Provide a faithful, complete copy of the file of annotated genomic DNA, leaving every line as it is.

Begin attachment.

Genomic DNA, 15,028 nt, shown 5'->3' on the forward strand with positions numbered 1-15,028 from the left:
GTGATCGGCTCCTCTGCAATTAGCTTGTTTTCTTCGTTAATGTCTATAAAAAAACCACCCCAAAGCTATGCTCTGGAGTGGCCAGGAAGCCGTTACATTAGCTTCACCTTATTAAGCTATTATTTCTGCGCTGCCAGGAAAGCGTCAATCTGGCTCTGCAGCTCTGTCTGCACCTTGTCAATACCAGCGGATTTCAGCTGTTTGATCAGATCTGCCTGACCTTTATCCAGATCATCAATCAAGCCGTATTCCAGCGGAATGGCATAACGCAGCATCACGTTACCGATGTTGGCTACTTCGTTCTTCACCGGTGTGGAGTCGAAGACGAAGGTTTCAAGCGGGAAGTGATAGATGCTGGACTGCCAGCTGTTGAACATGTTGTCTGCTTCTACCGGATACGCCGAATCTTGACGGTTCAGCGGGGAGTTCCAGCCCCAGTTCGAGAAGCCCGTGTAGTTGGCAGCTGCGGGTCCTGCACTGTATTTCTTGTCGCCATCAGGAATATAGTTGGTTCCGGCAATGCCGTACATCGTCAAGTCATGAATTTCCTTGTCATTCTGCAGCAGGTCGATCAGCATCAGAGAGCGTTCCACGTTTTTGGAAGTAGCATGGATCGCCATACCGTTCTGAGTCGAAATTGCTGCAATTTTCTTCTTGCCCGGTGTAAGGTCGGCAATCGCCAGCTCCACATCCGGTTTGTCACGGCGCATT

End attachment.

Genomic DNA, 15,028 nt, shown 5'->3' on the forward strand with positions numbered 1-15,028 from the left:
GTGATCGGCTCCTCTGCAATTAGCTTGTTTTCTTCGTTAATGTCTATAAAAAAACCACCCCAAAGCTATGCTCTGGAGTGGCCAGGAAGCCGTTACATTAGCTTCACCTTATTAAGCTATTATTTCTGCGCTGCCAGGAAAGCGTCAATCTGGCTCTGCAGCTCTGTCTGCACCTTGTCAATACCAGCGGATTTCAGCTGTTTGATCAGATCTGCCTGACCTTTATCCAGATCATCAATCAAGCCGTATTCCAGCGGAATGGCATAACGCAGCATCACGTTACCGATGTTGGCTACTTCGTTCTTCACCGGTGTGGAGTCGAAGACGAAGGTTTCAAGCGGGAAGTGATAGATGCTGGACTGCCAGCTGTTGAACATGTTGTCTGCTTCTACCGGATACGCCGAATCTTGACGGTTCAGCGGGGAGTTCCAGCCCCAGTTCGAGAAGCCCGTGTAGTTGGCAGCTGCGGGTCCTGCACTGTATTTCTTGTCGCCATCAGGAATATAGTTGGTTCCGGCAATGCCGTACATCGTCAAGTCATGAATTTCCTTGTCATTCTGCAGCAGGTCGATCAGCATCAGAGAGCGTTCCACGTTTTTGGAAGTAGCATGGATCGCCATACCGTTCTGAGTCGAAATTGCTGCAATTTTCTTCTTGCCCGGTGTAAGGTCGGCAATCGCCAGCTCCACATCCGGTTTGTCACGGCGCATT